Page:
Monday, November 14, 2005

Happy Anniversary to Two Landmarks!

Your Monday Photo Shoot: Display a picture you're taken of a famous man-made landmark. Significant buildings, big statues, great walls (particularly in China) -- it people put it together, it counts.

In my usual overboard way, I'm going to do this twice, with two landmarks.  #1 is kind of a picture-taking cliché, but I've got some unusual shots of it.  #2 might be a bit of a surprise coming from me.

#1:  Hey, it's Sleeping Beauty's Castle! But it looks different, somehow!


Sleeping Beauty's Castle, September 2005.

Although the Matterhorn, Space Mountain and even the Haunted Mansion are instantly recognizable for Disney fans around the world, Disneyland's most famous landmark is Sleeping Beauty's Castle.  This is the castle that Tinker Bell lit with fireworks for many years on tv; real fireworks still go off behind it most nights.   All the shots here are from September, 2005, but I could easily have added photos from the 1980s and 1990s.

Sleeping Beauty Castle stands at the end of Main Street USA, just past the park with its bronze statue of Walt and Mickey.  Through the archway is Fantasyland.  The drawbridge has only been opened twice in the castle's 50-year history: at the park's grand opening in July 1955, and at the rededication of Fantasyland in 1983 after major upgrades to the rides there.  On that occasion, according to one source, the drawbridge didn't quite go up all the way.

another angle

For the 50th Anniversary, the castle has gotten a major makeover.  Banners have been hung, the fresh paint includes gold leaf trim, and seven crowns have been added, each representing one of the Disney Princesses.  The coat of arms under the 50th Anniversary Ears logo is the Disney family crest.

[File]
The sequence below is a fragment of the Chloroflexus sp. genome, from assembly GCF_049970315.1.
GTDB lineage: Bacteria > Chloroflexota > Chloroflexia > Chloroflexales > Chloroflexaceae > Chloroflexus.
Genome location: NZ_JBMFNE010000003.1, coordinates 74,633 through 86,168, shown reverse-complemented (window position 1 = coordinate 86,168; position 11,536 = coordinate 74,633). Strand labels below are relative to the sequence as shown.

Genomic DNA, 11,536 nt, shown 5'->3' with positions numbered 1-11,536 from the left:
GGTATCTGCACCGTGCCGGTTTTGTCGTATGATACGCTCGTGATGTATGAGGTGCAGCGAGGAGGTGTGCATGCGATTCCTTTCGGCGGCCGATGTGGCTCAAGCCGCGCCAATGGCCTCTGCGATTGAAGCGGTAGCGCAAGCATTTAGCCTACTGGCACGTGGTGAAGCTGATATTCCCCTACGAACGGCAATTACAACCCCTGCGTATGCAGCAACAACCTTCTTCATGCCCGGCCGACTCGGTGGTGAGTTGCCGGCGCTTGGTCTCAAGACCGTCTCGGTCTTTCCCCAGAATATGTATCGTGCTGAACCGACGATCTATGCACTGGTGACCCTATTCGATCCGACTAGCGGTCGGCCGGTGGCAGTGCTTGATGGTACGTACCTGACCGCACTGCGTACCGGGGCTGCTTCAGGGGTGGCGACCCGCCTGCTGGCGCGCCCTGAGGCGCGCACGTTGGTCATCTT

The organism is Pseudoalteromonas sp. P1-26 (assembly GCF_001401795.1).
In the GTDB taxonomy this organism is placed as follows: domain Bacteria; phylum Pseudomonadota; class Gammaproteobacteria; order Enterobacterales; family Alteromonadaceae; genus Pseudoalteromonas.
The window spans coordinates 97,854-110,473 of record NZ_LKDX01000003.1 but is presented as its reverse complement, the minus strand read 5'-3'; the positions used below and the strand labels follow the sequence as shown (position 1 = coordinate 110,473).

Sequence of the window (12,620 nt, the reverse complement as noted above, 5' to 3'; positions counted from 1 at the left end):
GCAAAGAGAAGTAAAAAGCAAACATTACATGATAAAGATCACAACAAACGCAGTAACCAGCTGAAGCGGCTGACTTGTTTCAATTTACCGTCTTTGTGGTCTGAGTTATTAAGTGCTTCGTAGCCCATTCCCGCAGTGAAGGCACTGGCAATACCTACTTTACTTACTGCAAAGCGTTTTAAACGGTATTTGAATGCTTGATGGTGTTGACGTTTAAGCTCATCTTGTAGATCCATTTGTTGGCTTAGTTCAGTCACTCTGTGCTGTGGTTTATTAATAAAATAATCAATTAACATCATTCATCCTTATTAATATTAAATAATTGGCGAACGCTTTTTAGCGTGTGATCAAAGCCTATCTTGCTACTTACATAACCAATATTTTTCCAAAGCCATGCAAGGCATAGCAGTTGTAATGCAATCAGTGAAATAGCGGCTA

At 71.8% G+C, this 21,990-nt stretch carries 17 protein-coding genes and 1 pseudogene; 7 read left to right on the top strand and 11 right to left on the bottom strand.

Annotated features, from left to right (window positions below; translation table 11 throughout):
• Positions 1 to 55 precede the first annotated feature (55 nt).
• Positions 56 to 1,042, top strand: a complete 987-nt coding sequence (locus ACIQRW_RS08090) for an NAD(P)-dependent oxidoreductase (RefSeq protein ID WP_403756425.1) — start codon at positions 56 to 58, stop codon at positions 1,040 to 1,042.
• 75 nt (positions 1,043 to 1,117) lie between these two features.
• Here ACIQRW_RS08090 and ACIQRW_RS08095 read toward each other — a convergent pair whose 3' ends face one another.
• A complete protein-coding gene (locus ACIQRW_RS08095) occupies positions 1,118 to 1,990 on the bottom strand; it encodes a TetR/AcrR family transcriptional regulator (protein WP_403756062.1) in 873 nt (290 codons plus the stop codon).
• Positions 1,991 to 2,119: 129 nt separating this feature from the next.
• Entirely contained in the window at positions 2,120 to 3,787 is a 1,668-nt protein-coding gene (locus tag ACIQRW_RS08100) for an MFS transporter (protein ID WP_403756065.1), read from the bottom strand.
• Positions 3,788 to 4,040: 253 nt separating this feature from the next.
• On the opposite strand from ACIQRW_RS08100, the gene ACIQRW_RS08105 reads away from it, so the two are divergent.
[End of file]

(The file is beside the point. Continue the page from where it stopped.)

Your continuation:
Night shot, sans fireworks.

Here's another angle - looking up!  The castle is only 77 feet tall, but uses tricks of perspective to appear taller. 

Disneyland after dark - but no fireworks at this moment.

The castle is photographed almost as often at night as in the daytime.  No fireworks at that moment though.  Sorry!

One last shot - from behind!

Here's a much less celebrated view of the castle, as seen from Fantasyland.  The other castle on the right is the entrance to Snow White's Scary Adventure.  When the park first opened, this and other Fantasyland "dark rides" had only flat, painted facades.  These days, they look like real castles and manor houses, with lots of fun details for those who pay attention to such things.


2.  The Gateway Arch, St. Louis, March 1986

John may have taken this one.

When John and I wandered the country in early 1986, one of our stops was in St. Louis for a Star Trek convention and to see the sights.  This first photo, which may have been taken by John rather than me, is a little misleading.  Although it's in a park, the Arch is not in the middle of nowhere by any means.  We have photos of it behind downtown buildings (including our hotel, I think).  On the other side of the Arch is the mighty Mississippi itself, with riverboats docked there, including, as of 1986, a riverboat McDonald's.  Nevertheless, it's a very cool thing.